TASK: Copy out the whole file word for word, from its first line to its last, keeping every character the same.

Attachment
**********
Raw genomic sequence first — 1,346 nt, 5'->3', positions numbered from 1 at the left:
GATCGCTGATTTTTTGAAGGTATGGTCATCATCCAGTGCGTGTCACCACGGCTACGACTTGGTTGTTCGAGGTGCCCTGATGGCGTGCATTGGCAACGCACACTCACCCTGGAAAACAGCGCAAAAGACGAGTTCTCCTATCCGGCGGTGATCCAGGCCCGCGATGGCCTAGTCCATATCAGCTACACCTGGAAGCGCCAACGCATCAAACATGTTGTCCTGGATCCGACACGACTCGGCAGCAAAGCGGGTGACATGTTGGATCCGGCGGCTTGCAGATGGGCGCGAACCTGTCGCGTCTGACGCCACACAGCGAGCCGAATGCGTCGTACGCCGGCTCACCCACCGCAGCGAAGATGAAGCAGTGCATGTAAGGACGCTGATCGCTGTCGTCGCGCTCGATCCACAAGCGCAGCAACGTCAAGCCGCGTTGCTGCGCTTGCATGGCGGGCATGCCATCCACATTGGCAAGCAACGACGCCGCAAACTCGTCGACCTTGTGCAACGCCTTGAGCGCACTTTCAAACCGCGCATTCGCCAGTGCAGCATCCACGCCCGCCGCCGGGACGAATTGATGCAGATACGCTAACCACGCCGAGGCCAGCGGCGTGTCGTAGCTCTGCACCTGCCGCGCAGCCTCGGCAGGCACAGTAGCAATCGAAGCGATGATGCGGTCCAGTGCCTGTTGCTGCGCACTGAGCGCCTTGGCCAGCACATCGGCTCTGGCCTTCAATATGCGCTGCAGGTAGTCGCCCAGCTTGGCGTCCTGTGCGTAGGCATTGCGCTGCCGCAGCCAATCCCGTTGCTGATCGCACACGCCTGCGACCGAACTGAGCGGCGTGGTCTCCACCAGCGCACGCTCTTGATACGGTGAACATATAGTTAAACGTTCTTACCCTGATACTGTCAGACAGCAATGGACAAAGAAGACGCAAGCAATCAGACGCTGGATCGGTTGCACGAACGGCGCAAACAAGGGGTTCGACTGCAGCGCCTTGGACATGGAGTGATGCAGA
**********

Raw genomic sequence first — 1,346 nt, 5'->3', positions numbered from 1 at the left:
GATCGCTGATTTTTTGAAGGTATGGTCATCATCCAGTGCGTGTCACCACGGCTACGACTTGGTTGTTCGAGGTGCCCTGATGGCGTGCATTGGCAACGCACACTCACCCTGGAAAACAGCGCAAAAGACGAGTTCTCCTATCCGGCGGTGATCCAGGCCCGCGATGGCCTAGTCCATATCAGCTACACCTGGAAGCGCCAACGCATCAAACATGTTGTCCTGGATCCGACACGACTCGGCAGCAAAGCGGGTGACATGTTGGATCCGGCGGCTTGCAGATGGGCGCGAACCTGTCGCGTCTGACGCCACACAGCGAGCCGAATGCGTCGTACGCCGGCTCACCCACCGCAGCGAAGATGAAGCAGTGCATGTAAGGACGCTGATCGCTGTCGTCGCGCTCGATCCACAAGCGCAGCAACGTCAAGCCGCGTTGCTGCGCTTGCATGGCGGGCATGCCATCCACATTGGCAAGCAACGACGCCGCAAACTCGTCGACCTTGTGCAACGCCTTGAGCGCACTTTCAAACCGCGCATTCGCCAGTGCAGCATCCACGCCCGCCGCCGGGACGAATTGATGCAGATACGCTAACCACGCCGAGGCCAGCGGCGTGTCGTAGCTCTGCACCTGCCGCGCAGCCTCGGCAGGCACAGTAGCAATCGAAGCGATGATGCGGTCCAGTGCCTGTTGCTGCGCACTGAGCGCCTTGGCCAGCACATCGGCTCTGGCCTTCAATATGCGCTGCAGGTAGTCGCCCAGCTTGGCGTCCTGTGCGTAGGCATTGCGCTGCCGCAGCCAATCCCGTTGCTGATCGCACACGCCTGCGACCGAACTGAGCGGCGTGGTCTCCACCAGCGCACGCTCTTGATACGGTGAACATATAGTTAAACGTTCTTACCCTGATACTGTCAGACAGCAATGGACAAAGAAGACGCAAGCAATCAGACGCTGGATCGGTTGCACGAACGGCGCAAACAAGGGGTTCGACTGCAGCGCCTTGGACATGGAGTGATGCAGA